KYLE TUCKER | The Daily Evergreen
For those who have a yearning to find stylish clothes, save their bank account from hitting $0.00, stick it to The Man by not supporting a consumerist society (if that’s your thing) and be eco-friendly in the process – consider shopping resale.
Melanie Hodges, owner of Lily Bee’s Consignment Shop, shares this mentality and believes supporting mom-and-pop stores is an important part of contributing to the community.
With a family line of entrepreneurs who emigrated from Italy, Hodges said she has always believed there is significant importance to owning and supporting local businesses.
Owning a business allows people to showcase their talents, and it can be sad when customers don’t see that because they are so corporate about shopping, Hodges said.
As a consignment store, Lily Bee’s strives to support community members by selling secondhand items for them, and in return giving them a percentage of the profit. By doing so, items someone may no longer need can be utilized again by others, Hodges said.
She said she understands the importance of consignment stores because at one point in her life, she had trouble making ends meet.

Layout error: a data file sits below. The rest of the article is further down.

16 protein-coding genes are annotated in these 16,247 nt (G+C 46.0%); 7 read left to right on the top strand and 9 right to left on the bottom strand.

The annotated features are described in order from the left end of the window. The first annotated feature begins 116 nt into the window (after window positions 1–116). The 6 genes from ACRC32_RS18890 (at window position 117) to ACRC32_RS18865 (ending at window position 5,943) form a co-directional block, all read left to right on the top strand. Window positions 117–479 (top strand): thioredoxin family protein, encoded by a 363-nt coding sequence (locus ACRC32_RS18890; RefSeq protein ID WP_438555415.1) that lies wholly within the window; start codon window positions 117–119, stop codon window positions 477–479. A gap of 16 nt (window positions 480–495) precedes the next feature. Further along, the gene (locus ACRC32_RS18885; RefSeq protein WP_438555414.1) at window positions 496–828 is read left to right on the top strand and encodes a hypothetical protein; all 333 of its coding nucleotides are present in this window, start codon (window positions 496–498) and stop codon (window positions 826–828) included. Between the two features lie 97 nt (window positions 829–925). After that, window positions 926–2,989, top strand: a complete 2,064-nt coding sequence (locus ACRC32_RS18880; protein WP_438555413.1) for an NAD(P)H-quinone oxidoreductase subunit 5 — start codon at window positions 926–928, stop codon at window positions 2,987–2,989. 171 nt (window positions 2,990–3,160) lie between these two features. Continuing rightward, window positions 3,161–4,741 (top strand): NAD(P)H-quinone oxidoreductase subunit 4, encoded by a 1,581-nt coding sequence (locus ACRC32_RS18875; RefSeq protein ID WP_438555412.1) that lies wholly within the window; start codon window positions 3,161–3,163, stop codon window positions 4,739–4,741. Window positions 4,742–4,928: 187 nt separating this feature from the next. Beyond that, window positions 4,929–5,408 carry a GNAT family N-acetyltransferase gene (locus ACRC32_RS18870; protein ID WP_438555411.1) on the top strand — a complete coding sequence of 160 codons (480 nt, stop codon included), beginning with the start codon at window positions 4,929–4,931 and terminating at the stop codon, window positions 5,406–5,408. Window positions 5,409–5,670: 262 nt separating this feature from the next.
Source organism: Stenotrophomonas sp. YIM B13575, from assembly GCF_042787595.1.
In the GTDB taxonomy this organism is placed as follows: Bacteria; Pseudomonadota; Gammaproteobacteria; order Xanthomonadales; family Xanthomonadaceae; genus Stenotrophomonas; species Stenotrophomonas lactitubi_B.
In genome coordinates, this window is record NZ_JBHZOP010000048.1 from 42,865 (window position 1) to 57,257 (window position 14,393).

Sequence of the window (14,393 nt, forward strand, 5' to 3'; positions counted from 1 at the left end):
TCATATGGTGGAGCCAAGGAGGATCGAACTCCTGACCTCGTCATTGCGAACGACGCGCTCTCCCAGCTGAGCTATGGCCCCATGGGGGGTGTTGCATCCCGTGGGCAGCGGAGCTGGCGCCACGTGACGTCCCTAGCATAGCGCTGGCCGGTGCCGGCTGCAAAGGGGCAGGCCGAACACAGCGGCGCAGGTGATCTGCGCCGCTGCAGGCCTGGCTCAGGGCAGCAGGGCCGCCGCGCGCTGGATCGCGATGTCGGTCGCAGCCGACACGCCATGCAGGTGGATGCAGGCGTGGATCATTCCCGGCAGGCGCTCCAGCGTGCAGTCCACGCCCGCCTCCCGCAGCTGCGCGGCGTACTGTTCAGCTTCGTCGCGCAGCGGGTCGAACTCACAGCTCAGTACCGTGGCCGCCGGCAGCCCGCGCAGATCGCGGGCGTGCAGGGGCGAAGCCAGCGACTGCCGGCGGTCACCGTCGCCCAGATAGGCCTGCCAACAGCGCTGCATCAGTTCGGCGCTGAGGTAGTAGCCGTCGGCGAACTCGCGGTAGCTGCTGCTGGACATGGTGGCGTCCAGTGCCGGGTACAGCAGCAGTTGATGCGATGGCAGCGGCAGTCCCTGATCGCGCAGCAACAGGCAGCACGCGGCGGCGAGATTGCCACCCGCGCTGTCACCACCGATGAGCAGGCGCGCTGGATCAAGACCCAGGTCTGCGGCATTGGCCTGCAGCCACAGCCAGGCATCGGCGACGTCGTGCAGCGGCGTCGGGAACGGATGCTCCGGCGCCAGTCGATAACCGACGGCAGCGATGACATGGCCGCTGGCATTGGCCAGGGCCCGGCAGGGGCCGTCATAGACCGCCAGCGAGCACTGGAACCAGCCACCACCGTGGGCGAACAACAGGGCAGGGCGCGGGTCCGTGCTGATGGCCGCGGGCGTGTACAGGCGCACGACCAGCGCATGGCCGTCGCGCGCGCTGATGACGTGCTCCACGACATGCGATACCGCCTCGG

As a 23-year-old widow with three children, Hodges had to find a way to make money to support her family.
In order to fulfill her financial responsibilities, Hodges sold her possessions and from that moment on fell in love with running her own antique business. In 2007, Hodges established Lily Bee’s after working in the antique and consignment business for several years.
With a large number of consigners on record, Lily Bee’s offers various products, from vintage embellishments to prom and wedding dresses.
Items in the store are displayed in their best state – all thanks to the time and care Hodges puts into making them look their best.
“I take some of the clothes back home and wash and iron them,” Hodges said. “I’ll even take a toothbrush to shoes.”
Although being your own boss may be the best job ever, there are some sacrifices you have to make, Hodges said. She might not get a paycheck every month or have to go through the holiday season without presents to give, but Hodges continues to persevere because Lily Bee’s is almost like her baby, she said.
To serve as a reminder of how precious and important the shop is to her, Hodges said she placed a bow on the front door to symbolize how big of a gift it is in her life.
“I believe that giving back to others is the reason we’re here,” Hodges said. “Period.”
While Lily Bee’s is an advocate for recycling and repurposing consumer goods, Hodges said the store also supports local charities and shelters, such as Alternatives to Violence of the Palouse, through clothing donation.
Lauren Ellenbecker is a freshman studying communication from Anchorage, Alaska. She can be contacted at email@example.com.